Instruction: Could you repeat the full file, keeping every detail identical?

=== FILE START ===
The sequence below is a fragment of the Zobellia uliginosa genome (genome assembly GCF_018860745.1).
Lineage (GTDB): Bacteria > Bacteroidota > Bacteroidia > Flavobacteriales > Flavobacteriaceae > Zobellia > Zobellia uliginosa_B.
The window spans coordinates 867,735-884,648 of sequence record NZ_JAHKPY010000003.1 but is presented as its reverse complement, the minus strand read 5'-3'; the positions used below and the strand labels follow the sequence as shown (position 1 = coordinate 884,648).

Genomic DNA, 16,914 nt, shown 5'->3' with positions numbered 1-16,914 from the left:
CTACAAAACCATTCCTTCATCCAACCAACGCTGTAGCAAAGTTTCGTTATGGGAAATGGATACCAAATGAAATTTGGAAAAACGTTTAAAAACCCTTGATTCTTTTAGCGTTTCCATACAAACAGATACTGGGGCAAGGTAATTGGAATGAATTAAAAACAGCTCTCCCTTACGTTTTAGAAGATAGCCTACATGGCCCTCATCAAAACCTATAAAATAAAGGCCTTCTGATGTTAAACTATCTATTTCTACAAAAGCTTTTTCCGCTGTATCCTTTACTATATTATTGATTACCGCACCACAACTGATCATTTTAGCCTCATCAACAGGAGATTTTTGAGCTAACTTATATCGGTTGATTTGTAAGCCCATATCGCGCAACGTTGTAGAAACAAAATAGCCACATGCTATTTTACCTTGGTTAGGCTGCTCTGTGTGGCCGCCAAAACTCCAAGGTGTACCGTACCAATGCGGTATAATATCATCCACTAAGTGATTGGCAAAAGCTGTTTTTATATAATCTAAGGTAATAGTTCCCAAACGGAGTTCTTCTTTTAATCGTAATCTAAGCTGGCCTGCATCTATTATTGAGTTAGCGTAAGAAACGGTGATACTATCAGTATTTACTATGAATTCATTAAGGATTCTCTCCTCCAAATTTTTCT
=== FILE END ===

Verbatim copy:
The sequence below is a fragment of the Zobellia uliginosa genome (genome assembly GCF_018860745.1).
Lineage (GTDB): Bacteria > Bacteroidota > Bacteroidia > Flavobacteriales > Flavobacteriaceae > Zobellia > Zobellia uliginosa_B.
The window spans coordinates 867,735-884,648 of sequence record NZ_JAHKPY010000003.1 but is presented as its reverse complement, the minus strand read 5'-3'; the positions used below and the strand labels follow the sequence as shown (position 1 = coordinate 884,648).

Genomic DNA, 16,914 nt, shown 5'->3' with positions numbered 1-16,914 from the left:
CTACAAAACCATTCCTTCATCCAACCAACGCTGTAGCAAAGTTTCGTTATGGGAAATGGATACCAAATGAAATTTGGAAAAACGTTTAAAAACCCTTGATTCTTTTAGCGTTTCCATACAAACAGATACTGGGGCAAGGTAATTGGAATGAATTAAAAACAGCTCTCCCTTACGTTTTAGAAGATAGCCTACATGGCCCTCATCAAAACCTATAAAATAAAGGCCTTCTGATGTTAAACTATCTATTTCTACAAAAGCTTTTTCCGCTGTATCCTTTACTATATTATTGATTACCGCACCACAACTGATCATTTTAGCCTCATCAACAGGAGATTTTTGAGCTAACTTATATCGGTTGATTTGTAAGCCCATATCGCGCAACGTTGTAGAAACAAAATAGCCACATGCTATTTTACCTTGGTTAGGCTGCTCTGTGTGGCCGCCAAAACTCCAAGGTGTACCGTACCAATGCGGTATAATATCATCCACTAAGTGATTGGCAAAAGCTGTTTTTATATAATCTAAGGTAATAGTTCCCAAACGGAGTTCTTCTTTTAATCGTAATCTAAGCTGGCCTGCATCTATTATTGAGTTAGCGTAAGAAACGGTGATACTATCAGTATTTACTATGAATTCATTAAGGATTCTCTCCTCCAAATTTTTCT